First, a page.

Apple releases Leopard, or OS X 10.5, tomorrow, and already there are reviews galore. David Pogue in The New York Times does a good rundown of features (and undoubtedly will soon issue a weighty tome on the operating system) and Steven Levy has a chaotic video review (not embeddable, sorry) on the Newsweek site which proves he should probably stick with print.
These early reviews are mostly promotional, of course. Reviewers aren’t supplied the software (which is usually pre-release, remember) far enough ahead to provide time for a thorough treatment, a practice aimed partly at preventing them from finding a real bug or gotcha. For a real hoot, go back and look at the early reviews of Windows Vista, compared with the universal disdain today.
Whereas you’ll be able to buy the system tomorrow, I’m told at various outlets that you will not be able to purchase Macs with pre-installed Leopard tomorrow. Instead, there will be a three-week (or so) waiting period while Apple sells off remaining computers with the old system. Of course, this is pre-sale information. Apple has a knack, courtesy of the Barnumesque genius of Steve Jobs, for popping the unexpected on a product rollout.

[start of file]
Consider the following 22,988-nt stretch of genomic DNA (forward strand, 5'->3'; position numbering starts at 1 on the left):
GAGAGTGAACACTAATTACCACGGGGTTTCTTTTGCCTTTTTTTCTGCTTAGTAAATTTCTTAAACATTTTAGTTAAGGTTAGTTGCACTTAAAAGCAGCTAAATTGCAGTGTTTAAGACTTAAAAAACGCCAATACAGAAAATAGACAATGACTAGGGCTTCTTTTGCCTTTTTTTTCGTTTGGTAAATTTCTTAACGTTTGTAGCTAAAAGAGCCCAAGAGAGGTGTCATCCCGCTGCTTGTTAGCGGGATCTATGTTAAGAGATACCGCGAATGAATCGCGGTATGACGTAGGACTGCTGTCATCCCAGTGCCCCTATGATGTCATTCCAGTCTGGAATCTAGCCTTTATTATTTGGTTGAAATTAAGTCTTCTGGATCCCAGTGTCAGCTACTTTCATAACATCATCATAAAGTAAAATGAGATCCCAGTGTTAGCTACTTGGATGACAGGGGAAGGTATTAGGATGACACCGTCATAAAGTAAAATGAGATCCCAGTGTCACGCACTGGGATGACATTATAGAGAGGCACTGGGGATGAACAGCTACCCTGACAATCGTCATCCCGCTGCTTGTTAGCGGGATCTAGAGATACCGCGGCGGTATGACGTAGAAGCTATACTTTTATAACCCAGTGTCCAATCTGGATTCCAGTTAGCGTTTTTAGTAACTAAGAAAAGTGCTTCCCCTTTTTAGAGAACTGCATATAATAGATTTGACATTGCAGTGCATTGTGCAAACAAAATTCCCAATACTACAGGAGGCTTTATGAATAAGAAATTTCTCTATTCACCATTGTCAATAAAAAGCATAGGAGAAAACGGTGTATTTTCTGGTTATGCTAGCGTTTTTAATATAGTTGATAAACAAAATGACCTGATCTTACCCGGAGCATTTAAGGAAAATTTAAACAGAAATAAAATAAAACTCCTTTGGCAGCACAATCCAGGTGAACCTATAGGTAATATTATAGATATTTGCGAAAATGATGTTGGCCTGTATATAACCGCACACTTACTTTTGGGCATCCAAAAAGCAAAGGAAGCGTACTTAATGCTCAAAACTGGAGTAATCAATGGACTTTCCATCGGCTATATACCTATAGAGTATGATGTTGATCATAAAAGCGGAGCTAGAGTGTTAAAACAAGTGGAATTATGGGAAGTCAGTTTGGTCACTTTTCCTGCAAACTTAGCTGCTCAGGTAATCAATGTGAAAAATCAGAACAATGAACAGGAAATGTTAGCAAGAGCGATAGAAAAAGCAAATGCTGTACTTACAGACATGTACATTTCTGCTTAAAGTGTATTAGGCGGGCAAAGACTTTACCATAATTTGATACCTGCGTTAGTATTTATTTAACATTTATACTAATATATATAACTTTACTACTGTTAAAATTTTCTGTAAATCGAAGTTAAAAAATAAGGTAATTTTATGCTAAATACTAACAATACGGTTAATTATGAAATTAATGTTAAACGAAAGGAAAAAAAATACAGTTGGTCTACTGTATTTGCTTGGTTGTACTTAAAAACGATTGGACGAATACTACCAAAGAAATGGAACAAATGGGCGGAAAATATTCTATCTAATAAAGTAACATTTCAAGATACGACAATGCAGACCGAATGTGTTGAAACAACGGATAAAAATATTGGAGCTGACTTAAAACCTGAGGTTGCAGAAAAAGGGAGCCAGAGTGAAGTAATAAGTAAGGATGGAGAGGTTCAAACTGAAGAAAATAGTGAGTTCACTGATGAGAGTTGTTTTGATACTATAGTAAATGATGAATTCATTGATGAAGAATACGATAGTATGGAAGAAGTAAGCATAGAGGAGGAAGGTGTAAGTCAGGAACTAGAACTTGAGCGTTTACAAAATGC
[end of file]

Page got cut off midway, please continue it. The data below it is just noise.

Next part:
What may happen is this: A new line of re-upped notebooks, Leopard-optimized, at prices slightly higher than their existing, non-Leopard counterparts. You decide on price. That accelerates both ends. Gotta-have types who want the new system will pay the premium, but people who figure hey, I can install it myself, will go for the suddenly “bargain-priced” units.
I’d go further and say this might be the time to bring out the long-rumored Apple “flash” Mac (in whatever configuration) — the diskless (that’s right, no CD or DVD) cross of the iPod with a full-keyboard Mac. But it may be too early for that, and in any case such an announcement would be a blow-off-the-doors coup that deserves showcase treatment rather than a Leopard-rollout afterthought.